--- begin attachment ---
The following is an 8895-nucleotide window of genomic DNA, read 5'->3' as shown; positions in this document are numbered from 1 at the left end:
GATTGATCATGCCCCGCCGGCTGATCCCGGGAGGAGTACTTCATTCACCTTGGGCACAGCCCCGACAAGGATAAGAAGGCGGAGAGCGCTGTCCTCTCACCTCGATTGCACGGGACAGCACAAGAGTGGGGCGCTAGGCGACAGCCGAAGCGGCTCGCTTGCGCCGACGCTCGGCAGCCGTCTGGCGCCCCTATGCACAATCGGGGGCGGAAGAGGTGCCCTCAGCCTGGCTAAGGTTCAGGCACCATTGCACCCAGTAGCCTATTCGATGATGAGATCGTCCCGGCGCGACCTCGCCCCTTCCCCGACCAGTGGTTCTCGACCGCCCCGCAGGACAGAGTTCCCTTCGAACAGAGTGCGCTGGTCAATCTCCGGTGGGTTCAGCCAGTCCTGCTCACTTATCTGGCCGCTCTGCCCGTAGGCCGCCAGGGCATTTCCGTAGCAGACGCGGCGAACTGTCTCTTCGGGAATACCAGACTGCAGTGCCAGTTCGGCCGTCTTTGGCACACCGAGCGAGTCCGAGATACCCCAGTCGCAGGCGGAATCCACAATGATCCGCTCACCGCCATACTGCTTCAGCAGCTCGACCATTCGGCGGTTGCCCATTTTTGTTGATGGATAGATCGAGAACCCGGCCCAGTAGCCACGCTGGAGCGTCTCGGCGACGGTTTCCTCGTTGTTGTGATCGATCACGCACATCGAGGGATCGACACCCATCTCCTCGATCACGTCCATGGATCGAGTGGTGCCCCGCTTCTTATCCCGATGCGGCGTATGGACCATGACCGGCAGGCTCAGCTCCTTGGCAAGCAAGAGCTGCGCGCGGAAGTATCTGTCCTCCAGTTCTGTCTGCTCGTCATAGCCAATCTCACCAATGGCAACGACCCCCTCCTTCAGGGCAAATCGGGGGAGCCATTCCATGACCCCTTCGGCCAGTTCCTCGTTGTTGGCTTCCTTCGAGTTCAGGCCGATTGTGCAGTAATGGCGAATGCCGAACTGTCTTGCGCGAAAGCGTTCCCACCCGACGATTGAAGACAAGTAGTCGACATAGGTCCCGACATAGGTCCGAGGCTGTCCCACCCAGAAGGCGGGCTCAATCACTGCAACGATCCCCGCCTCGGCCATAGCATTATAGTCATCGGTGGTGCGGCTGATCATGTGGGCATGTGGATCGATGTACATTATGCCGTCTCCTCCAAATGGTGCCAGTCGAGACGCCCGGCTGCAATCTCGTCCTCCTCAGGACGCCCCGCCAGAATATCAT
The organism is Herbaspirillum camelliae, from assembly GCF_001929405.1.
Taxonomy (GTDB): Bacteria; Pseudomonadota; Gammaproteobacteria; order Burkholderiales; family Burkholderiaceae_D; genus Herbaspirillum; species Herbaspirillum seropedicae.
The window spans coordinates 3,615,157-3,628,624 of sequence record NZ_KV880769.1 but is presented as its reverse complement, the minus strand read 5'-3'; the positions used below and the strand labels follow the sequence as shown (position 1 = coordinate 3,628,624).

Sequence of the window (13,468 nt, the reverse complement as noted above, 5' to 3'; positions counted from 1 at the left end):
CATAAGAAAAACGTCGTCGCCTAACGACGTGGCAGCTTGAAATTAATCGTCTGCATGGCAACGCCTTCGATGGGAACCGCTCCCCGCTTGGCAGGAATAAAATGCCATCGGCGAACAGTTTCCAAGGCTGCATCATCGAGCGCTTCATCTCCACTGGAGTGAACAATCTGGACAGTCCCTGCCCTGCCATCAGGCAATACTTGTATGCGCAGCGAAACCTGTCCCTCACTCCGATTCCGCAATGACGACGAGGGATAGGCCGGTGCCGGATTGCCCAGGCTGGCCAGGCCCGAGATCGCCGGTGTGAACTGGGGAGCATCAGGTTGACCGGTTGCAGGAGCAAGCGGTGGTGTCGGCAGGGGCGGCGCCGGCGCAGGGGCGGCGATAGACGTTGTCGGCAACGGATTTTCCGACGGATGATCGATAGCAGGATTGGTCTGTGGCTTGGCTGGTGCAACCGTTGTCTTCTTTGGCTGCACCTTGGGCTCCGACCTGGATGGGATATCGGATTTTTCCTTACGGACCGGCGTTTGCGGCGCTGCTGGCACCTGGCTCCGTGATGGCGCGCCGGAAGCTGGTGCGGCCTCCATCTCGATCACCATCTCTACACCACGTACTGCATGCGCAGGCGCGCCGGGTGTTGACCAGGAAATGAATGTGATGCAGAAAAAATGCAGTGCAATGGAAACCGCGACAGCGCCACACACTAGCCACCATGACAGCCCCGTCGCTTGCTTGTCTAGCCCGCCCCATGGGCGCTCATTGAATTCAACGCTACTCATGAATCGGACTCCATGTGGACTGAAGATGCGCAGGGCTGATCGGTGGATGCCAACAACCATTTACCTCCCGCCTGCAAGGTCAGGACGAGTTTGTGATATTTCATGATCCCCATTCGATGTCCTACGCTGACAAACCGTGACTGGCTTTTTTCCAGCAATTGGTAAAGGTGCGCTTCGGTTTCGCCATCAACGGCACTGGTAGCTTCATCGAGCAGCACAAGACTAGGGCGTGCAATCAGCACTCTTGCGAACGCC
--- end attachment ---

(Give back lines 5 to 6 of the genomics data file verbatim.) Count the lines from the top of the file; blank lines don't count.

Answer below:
The window spans coordinates 3,615,157-3,628,624 of sequence record NZ_KV880769.1 but is presented as its reverse complement, the minus strand read 5'-3'; the positions used below and the strand labels follow the sequence as shown (position 1 = coordinate 3,628,624).

Sequence of the window (13,468 nt, the reverse complement as noted above, 5' to 3'; positions counted from 1 at the left end):